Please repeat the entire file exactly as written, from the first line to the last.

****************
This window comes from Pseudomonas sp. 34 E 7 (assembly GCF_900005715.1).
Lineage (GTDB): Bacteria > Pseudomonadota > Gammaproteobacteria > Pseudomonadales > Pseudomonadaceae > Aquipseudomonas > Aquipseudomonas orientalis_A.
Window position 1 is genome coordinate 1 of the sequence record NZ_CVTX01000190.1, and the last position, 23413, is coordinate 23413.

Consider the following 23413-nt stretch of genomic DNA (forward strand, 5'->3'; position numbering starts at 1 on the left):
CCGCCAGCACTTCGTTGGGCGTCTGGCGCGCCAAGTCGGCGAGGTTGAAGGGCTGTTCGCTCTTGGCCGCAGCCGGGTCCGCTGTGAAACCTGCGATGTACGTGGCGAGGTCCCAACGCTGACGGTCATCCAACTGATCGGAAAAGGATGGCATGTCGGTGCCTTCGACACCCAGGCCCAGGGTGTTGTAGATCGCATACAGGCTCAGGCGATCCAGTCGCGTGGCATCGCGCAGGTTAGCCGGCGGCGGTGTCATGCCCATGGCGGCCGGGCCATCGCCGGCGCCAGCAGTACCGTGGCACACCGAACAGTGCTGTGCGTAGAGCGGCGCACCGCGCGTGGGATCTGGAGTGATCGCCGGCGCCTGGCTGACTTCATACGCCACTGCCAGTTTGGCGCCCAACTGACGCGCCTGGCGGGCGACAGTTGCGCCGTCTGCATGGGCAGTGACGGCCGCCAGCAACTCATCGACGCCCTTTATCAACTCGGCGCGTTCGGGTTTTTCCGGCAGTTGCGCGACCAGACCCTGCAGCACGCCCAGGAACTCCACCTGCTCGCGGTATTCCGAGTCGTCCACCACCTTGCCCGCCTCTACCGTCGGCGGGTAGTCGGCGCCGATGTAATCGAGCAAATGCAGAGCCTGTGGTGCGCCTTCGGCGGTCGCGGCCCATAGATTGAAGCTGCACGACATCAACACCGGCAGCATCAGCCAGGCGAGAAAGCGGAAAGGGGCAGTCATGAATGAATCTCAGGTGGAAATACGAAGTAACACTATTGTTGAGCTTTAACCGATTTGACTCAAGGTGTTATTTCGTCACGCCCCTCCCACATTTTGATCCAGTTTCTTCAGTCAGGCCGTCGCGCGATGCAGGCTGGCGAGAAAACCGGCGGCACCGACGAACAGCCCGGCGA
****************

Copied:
This window comes from Pseudomonas sp. 34 E 7 (assembly GCF_900005715.1).
Lineage (GTDB): Bacteria > Pseudomonadota > Gammaproteobacteria > Pseudomonadales > Pseudomonadaceae > Aquipseudomonas > Aquipseudomonas orientalis_A.
Window position 1 is genome coordinate 1 of the sequence record NZ_CVTX01000190.1, and the last position, 23413, is coordinate 23413.

Consider the following 23413-nt stretch of genomic DNA (forward strand, 5'->3'; position numbering starts at 1 on the left):
CCGCCAGCACTTCGTTGGGCGTCTGGCGCGCCAAGTCGGCGAGGTTGAAGGGCTGTTCGCTCTTGGCCGCAGCCGGGTCCGCTGTGAAACCTGCGATGTACGTGGCGAGGTCCCAACGCTGACGGTCATCCAACTGATCGGAAAAGGATGGCATGTCGGTGCCTTCGACACCCAGGCCCAGGGTGTTGTAGATCGCATACAGGCTCAGGCGATCCAGTCGCGTGGCATCGCGCAGGTTAGCCGGCGGCGGTGTCATGCCCATGGCGGCCGGGCCATCGCCGGCGCCAGCAGTACCGTGGCACACCGAACAGTGCTGTGCGTAGAGCGGCGCACCGCGCGTGGGATCTGGAGTGATCGCCGGCGCCTGGCTGACTTCATACGCCACTGCCAGTTTGGCGCCCAACTGACGCGCCTGGCGGGCGACAGTTGCGCCGTCTGCATGGGCAGTGACGGCCGCCAGCAACTCATCGACGCCCTTTATCAACTCGGCGCGTTCGGGTTTTTCCGGCAGTTGCGCGACCAGACCCTGCAGCACGCCCAGGAACTCCACCTGCTCGCGGTATTCCGAGTCGTCCACCACCTTGCCCGCCTCTACCGTCGGCGGGTAGTCGGCGCCGATGTAATCGAGCAAATGCAGAGCCTGTGGTGCGCCTTCGGCGGTCGCGGCCCATAGATTGAAGCTGCACGACATCAACACCGGCAGCATCAGCCAGGCGAGAAAGCGGAAAGGGGCAGTCATGAATGAATCTCAGGTGGAAATACGAAGTAACACTATTGTTGAGCTTTAACCGATTTGACTCAAGGTGTTATTTCGTCACGCCCCTCCCACATTTTGATCCAGTTTCTTCAGTCAGGCCGTCGCGCGATGCAGGCTGGCGAGAAAACCGGCGGCACCGACGAACAGCCCGGCGA